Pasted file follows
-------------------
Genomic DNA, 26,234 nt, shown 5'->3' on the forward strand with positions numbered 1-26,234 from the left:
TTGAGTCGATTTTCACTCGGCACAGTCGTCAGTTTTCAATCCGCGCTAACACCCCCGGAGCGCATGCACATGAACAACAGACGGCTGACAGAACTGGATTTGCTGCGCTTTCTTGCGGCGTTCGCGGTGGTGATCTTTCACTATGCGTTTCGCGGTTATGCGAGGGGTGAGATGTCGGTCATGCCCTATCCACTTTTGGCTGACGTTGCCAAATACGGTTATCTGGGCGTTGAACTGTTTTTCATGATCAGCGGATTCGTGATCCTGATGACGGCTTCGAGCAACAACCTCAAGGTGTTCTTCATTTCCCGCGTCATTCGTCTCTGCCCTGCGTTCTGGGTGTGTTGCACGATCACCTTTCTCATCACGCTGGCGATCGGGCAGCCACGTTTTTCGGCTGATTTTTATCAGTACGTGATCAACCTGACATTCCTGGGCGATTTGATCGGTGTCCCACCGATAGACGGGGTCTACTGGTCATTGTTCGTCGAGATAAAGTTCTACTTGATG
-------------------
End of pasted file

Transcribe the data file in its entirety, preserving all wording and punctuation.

Genomic DNA, 26,234 nt, shown 5'->3' on the forward strand with positions numbered 1-26,234 from the left:
TTGAGTCGATTTTCACTCGGCACAGTCGTCAGTTTTCAATCCGCGCTAACACCCCCGGAGCGCATGCACATGAACAACAGACGGCTGACAGAACTGGATTTGCTGCGCTTTCTTGCGGCGTTCGCGGTGGTGATCTTTCACTATGCGTTTCGCGGTTATGCGAGGGGTGAGATGTCGGTCATGCCCTATCCACTTTTGGCTGACGTTGCCAAATACGGTTATCTGGGCGTTGAACTGTTTTTCATGATCAGCGGATTCGTGATCCTGATGACGGCTTCGAGCAACAACCTCAAGGTGTTCTTCATTTCCCGCGTCATTCGTCTCTGCCCTGCGTTCTGGGTGTGTTGCACGATCACCTTTCTCATCACGCTGGCGATCGGGCAGCCACGTTTTTCGGCTGATTTTTATCAGTACGTGATCAACCTGACATTCCTGGGCGATTTGATCGGTGTCCCACCGATAGACGGGGTCTACTGGTCATTGTTCGTCGAGATAAAGTTCTACTTGATG